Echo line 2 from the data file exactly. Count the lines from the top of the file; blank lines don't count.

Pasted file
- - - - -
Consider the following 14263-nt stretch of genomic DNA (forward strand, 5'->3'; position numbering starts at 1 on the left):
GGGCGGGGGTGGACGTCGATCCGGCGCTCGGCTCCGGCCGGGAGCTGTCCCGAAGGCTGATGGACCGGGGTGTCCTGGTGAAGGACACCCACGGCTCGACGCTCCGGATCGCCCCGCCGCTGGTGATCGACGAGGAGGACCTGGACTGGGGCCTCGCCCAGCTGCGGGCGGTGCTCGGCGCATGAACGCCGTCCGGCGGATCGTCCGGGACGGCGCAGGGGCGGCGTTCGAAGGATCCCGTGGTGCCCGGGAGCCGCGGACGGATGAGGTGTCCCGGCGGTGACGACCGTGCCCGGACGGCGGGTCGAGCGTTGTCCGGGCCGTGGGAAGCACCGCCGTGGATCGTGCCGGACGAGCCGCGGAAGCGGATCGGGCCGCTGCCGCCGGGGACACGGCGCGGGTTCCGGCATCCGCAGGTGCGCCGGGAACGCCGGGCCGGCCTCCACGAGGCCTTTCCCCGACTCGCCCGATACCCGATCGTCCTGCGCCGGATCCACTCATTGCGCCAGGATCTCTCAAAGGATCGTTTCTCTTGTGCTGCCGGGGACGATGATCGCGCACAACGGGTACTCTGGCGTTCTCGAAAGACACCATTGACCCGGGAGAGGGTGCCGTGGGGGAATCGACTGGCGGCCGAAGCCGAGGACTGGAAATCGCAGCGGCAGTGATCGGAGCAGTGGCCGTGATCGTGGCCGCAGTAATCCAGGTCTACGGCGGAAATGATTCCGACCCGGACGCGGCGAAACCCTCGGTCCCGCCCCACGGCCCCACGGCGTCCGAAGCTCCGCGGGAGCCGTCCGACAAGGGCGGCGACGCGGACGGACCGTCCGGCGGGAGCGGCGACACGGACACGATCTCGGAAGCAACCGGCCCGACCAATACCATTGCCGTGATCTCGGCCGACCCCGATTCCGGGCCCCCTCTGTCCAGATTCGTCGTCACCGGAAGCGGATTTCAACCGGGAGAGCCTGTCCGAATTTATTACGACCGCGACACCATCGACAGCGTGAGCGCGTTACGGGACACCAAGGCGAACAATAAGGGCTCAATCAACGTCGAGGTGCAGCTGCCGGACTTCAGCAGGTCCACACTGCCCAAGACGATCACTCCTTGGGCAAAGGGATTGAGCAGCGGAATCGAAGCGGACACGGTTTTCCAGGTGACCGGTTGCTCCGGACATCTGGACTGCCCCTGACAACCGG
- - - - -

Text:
GGGCGGGGGTGGACGTCGATCCGGCGCTCGGCTCCGGCCGGGAGCTGTCCCGAAGGCTGATGGACCGGGGTGTCCTGGTGAAGGACACCCACGGCTCGACGCTCCGGATCGCCCCGCCGCTGGTGATCGACGAGGAGGACCTGGACTGGGGCCTCGCCCAGCTGCGGGCGGTGCTCGGCGCATGAACGCCGTCCGGCGGATCGTCCGGGACGGCGCAGGGGCGGCGTTCGAAGGATCCCGTGGTGCCCGGGAGCCGCGGACGGATGAGGTGTCCCGGCGGTGACGACCGTGCCCGGACGGCGGGTCGAGCGTTGTCCGGGCCGTGGGAAGCACCGCCGTGGATCGTGCCGGACGAGCCGCGGAAGCGGATCGGGCCGCTGCCGCCGGGGACACGGCGCGGGTTCCGGCATCCGCAGGTGCGCCGGGAACGCCGGGCCGGCCTCCACGAGGCCTTTCCCCGACTCGCCCGATACCCGATCGTCCTGCGCCGGATCCACTCATTGCGCCAGGATCTCTCAAAGGATCGTTTCTCTTGTGCTGCCGGGGACGATGATCGCGCACAACGGGTACTCTGGCGTTCTCGAAAGACACCATTGACCCGGGAGAGGGTGCCGTGGGGGAATCGACTGGCGGCCGAAGCCGAGGACTGGAAATCGCAGCGGCAGTGATCGGAGCAGTGGCCGTGATCGTGGCCGCAGTAATCCAGGTCTACGGCGGAAATGATTCCGACCCGGACGCGGCGAAACCCTCGGTCCCGCCCCACGGCCCCACGGCGTCCGAAGCTCCGCGGGAGCCGTCCGACAAGGGCGGCGACGCGGACGGACCGTCCGGCGGGAGCGGCGACACGGACACGATCTCGGAAGCAACCGGCCCGACCAATACCATTGCCGTGATCTCGGCCGACCCCGATTCCGGGCCCCCTCTGTCCAGATTCGTCGTCACCGGAAGCGGATTTCAACCGGGAGAGCCTGTCCGAATTTATTACGACCGCGACACCATCGACAGCGTGAGCGCGTTACGGGACACCAAGGCGAACAATAAGGGCTCAATCAACGTCGAGGTGCAGCTGCCGGACTTCAGCAGGTCCACACTGCCCAAGACGATCACTCCTTGGGCAAAGGGATTGAGCAGCGGAATCGAAGCGGACACGGTTTTCCAGGTGACCGGTTGCTCCGGACATCTGGACTGCCCCTGACAACCGG